Fetal Macrosomia Injury at Birth
New Jersey Lawyers for Large Babies with Birth Trauma Injuries
If you have been told that your fetus is macrosomic, this means that they are unusually large in size for their gestational age. Gestational age simply refers to how far along a woman is in her pregnancy. In order for a newborn to be diagnosed with macrosomia, they must be larger than most newborns, meaning 8 pounds 13 ounces or larger. Approximately 9% of all babies have this condition. The average newborn weight is 7.5 pounds, but babies that overload on nutrients in utero may develop macrosomia. In many cases, a mother with pregnancy risk factors like diabetes will have a child with fetal macrosomia. When this condition exists, doctors must be aware of the many birth injuries that an abnormally large baby is at risk for. Babies born weighing nearly 10 pounds and over are especially at higher risk for fetal macrosomia complications during labor and delivery, including oxygen deprivation, fetal distress, and shoulder dystocia. The mother is also at increased risk for traumatic injuries while giving birth, making it vital for doctors to take action when fetal macrosomia is suspected.
Frequently monitoring and educating a woman throughout pregnancy to prevent fetal macrosomia whenever possible, recognizing an abnormally large fetus, and planning the birth strategy accordingly, are among the doctor’s chief responsibilities during this critical time. In fact, failure to appropriately manage fetal macrosomia may be considered medical negligence when it leads to harm for the child or the mother.
If you or your child sustained injuries related to medical errors with fetal macrosomia, you may have grounds for a lawsuit. Healthcare providers who fail to monitor, plan for, or manage labor and delivery may be held accountable under the law in New Jersey. In many cases, birth injuries from negligence with a large baby can cost you and your family excessive amounts in medical expenses. Our experienced birth injury attorneys can help you seek a financial recovery for the costs of medical needs, future accommodations and therapies, loss of income, and pain and suffering. Contact us today at (866)-708-8617 or fill out our online contact form to schedule a free consultation.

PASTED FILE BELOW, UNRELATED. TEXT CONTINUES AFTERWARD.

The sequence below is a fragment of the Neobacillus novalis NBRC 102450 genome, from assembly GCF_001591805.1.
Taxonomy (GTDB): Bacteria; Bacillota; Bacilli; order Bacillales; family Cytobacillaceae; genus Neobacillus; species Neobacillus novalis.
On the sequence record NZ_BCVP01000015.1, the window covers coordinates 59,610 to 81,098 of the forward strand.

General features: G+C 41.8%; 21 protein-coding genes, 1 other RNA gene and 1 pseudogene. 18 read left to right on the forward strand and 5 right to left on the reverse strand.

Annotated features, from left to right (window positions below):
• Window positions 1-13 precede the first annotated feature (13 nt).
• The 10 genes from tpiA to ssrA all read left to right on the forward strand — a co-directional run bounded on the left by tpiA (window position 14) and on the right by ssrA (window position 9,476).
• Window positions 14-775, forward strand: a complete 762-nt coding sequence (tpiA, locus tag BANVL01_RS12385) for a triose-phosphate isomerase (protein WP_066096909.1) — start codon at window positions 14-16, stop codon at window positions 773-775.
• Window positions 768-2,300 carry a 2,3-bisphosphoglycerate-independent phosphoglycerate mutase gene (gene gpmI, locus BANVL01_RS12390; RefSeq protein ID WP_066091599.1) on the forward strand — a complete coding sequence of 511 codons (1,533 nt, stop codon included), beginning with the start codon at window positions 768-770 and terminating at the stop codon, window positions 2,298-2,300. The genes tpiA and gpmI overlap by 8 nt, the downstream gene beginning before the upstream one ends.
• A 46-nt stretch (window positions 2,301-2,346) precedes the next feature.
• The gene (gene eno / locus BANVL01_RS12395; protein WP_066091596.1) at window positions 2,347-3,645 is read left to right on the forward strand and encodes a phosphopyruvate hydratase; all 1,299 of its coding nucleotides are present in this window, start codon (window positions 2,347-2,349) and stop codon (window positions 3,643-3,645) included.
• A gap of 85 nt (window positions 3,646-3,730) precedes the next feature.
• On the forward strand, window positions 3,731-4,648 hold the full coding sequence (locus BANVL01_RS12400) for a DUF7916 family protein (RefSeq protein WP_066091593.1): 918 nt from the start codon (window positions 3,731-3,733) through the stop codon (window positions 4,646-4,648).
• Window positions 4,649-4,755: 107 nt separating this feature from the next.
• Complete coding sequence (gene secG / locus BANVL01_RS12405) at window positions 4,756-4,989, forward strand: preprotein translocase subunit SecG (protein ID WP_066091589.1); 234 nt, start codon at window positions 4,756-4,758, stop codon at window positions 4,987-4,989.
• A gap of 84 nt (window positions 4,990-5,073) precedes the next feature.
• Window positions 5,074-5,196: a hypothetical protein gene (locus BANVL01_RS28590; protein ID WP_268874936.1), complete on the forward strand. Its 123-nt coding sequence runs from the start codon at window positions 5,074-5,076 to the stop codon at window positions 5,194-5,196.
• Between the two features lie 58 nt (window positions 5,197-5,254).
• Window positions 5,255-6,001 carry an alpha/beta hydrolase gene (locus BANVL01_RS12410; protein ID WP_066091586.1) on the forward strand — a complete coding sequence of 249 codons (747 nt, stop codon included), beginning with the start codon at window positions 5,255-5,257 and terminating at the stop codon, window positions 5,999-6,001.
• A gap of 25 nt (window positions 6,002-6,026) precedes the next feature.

Fetal Macrosomia Causes and Risk Factors
Fetal macrosomia may result from maternal genetics, obesity, or diabetes. As such, precautions like keeping diabetes under control, losing weight, or keeping weight within recommended healthy range during pregnancy can reduce the risk of fetal macrosomia. Women over 35 or under 17, male infants, a prior macrosomic pregnancy, the mother having been a large baby herself, and overdue pregnancies by two weeks are predictors of the condition, but the primary factors are obesity, diabetes, and pregnancy weight gain. A rarer cause may be the baby’s medical condition affecting growth. If no other fetal macrosomia factors are present, a pregnant woman’s medical team may recommend diagnostic tests and genetic counseling during pregnancy to look for medical conditions causing the abnormal growth.
How is Fetal Macrosomia Diagnosed?
Indicators of the fetal macrosomia include: a larger than average distance between the mother’s pubic bone and top of the uterus, called the fundal height, and polyhydramnios or excess amniotic fluid. Although diagnosis is difficult prenatally, doctors can predict the size of a baby by looking at a patient’s medical history, manually measuring the size of the baby by placing hands on the abdomen, calculating the fundal height, and using sonograms to check for polyhydramnios. In addition, doctors know that the more pregnancies a woman has, the higher the likelihood of birth weight increases by about 4 ounces for each successive pregnancy, potentially leading to an abnormally large baby.
What are the Risks of Fetal Macrosomia?